The Momentum article is  comprehensive, and that includes an enlightening section explaining how U.S. cities came out of the oil crisis of the 1970s with almost no bike lanes, while many cities in other countries started doing then what we’re just now getting around to.  The reasons are many, but a crucial piece of the puzzle is “vehicular cycling.”  Bicycle advocacy in the U.S. at that time was dominated by the idea that the best approach is to treat bicycles as vehicles on the road.  So most American advocates focused a lot on educating cyclists to ride confidently and safely with car traffic, not much on getting bike lanes installed.

Knowing how to ride in traffic is important, and the vehicular cycling approach does work well — for those willing to ride in traffic.  But the number of people using bicycles to get around in the U.S. reveals the problem: the percentage of trips taken by bicycle has remained stubbornly around 1 percent in most places.  Even in cities where cycling has “exploded” in recent years, the percentage of trips taken by bicycle has not yet reached 10 percent.

A Different Approach

The oil crisis in the 70s prompted cities like Copenhagen, in contrast, to start building bicycle infrastructure, and the results are well known.  (See the recent Grist series on cycling in Copenhagen for more).  It’s worth highlighting here that Copenhagen was not always so bike friendly: bicycles were a primary form of transportation through 1950 or so, but by the mid 70s the use of bicycles had plummeted in favor of cars.  Despite its status as a premiere cycling city, Copenhagen has yet to match its pre 60s levels.  But it is trying: the current goal is to have 50 percent of all trips by bicycle by 2015 (it’s now about 37%).  Part of the strategy is — you guessed it — more infrastructure, including bicycle “freeways” to make it easy for suburbanites to bike into the city.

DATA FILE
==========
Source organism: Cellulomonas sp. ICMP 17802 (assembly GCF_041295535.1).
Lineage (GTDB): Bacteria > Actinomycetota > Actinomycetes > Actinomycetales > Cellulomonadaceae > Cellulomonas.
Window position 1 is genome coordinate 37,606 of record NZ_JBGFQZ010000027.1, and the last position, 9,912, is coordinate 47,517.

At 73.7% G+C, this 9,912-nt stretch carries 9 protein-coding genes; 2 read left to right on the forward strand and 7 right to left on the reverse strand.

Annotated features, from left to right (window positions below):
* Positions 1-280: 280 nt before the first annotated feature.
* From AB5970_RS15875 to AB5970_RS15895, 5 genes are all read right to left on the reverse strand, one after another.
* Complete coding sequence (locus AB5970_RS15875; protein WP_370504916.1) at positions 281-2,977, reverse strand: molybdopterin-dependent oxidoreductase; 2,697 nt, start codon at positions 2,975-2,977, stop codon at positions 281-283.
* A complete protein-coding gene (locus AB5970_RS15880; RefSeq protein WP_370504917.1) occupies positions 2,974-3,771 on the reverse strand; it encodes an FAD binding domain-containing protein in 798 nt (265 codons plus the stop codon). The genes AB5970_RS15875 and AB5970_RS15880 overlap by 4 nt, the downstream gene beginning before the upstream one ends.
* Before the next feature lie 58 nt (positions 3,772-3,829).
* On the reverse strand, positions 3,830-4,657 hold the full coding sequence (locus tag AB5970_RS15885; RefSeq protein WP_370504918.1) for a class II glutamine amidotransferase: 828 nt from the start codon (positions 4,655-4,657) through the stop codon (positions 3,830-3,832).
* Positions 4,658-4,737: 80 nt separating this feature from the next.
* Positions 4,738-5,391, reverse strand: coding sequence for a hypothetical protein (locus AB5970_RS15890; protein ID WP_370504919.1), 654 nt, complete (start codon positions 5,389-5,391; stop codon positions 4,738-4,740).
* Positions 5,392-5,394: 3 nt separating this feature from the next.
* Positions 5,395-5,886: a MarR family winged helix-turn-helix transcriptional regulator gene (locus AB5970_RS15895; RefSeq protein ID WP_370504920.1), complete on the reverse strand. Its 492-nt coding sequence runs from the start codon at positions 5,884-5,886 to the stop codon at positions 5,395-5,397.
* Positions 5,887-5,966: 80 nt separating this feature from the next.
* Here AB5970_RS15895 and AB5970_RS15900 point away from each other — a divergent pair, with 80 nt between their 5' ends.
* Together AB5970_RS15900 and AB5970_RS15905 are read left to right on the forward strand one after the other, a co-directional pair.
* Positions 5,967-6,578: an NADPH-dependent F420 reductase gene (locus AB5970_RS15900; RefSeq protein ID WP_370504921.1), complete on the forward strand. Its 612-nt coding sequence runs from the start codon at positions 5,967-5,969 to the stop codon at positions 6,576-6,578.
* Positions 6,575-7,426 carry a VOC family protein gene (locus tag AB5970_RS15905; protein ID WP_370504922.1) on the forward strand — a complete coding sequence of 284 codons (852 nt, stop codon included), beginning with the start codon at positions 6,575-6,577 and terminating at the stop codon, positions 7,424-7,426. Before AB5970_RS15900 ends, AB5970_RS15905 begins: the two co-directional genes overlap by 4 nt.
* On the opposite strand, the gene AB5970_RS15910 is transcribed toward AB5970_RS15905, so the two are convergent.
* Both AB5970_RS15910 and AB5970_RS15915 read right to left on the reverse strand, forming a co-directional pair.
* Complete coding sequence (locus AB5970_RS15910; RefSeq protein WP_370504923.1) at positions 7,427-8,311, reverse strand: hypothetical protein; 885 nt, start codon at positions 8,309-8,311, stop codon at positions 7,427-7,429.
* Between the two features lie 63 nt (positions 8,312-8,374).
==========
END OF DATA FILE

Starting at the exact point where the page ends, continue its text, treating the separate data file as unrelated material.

It’s possible to go on too much about Copenhagen and similar cities.  American society and cities are different; but not so much so that looking to a place like Copenhagen can’t inspire and give us some clues of what our future might hold if we get engaged and push our leaders in the right direction.